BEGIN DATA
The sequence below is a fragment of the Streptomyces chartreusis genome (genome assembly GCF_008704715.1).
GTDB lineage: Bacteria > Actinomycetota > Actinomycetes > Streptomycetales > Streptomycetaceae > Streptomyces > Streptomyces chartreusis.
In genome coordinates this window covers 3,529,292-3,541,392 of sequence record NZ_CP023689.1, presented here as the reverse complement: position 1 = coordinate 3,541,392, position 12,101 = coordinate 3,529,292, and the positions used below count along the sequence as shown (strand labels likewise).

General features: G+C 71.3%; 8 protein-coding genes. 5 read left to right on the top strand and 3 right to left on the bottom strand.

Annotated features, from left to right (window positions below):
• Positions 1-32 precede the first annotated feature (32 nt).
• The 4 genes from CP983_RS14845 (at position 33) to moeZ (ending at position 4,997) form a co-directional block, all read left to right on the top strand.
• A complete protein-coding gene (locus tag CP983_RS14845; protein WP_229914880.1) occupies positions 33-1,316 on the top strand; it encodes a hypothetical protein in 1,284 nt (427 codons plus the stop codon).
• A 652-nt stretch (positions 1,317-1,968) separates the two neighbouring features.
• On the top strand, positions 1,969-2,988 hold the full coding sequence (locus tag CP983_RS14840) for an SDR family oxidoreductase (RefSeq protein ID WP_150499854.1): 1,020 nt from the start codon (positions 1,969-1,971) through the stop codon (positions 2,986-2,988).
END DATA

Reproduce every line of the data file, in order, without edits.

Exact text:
The sequence below is a fragment of the Streptomyces chartreusis genome (genome assembly GCF_008704715.1).
GTDB lineage: Bacteria > Actinomycetota > Actinomycetes > Streptomycetales > Streptomycetaceae > Streptomyces > Streptomyces chartreusis.
In genome coordinates this window covers 3,529,292-3,541,392 of sequence record NZ_CP023689.1, presented here as the reverse complement: position 1 = coordinate 3,541,392, position 12,101 = coordinate 3,529,292, and the positions used below count along the sequence as shown (strand labels likewise).

General features: G+C 71.3%; 8 protein-coding genes. 5 read left to right on the top strand and 3 right to left on the bottom strand.

Annotated features, from left to right (window positions below):
• Positions 1-32 precede the first annotated feature (32 nt).
• The 4 genes from CP983_RS14845 (at position 33) to moeZ (ending at position 4,997) form a co-directional block, all read left to right on the top strand.
• A complete protein-coding gene (locus tag CP983_RS14845; protein WP_229914880.1) occupies positions 33-1,316 on the top strand; it encodes a hypothetical protein in 1,284 nt (427 codons plus the stop codon).
• A 652-nt stretch (positions 1,317-1,968) separates the two neighbouring features.
• On the top strand, positions 1,969-2,988 hold the full coding sequence (locus tag CP983_RS14840) for an SDR family oxidoreductase (RefSeq protein ID WP_150499854.1): 1,020 nt from the start codon (positions 1,969-1,971) through the stop codon (positions 2,986-2,988).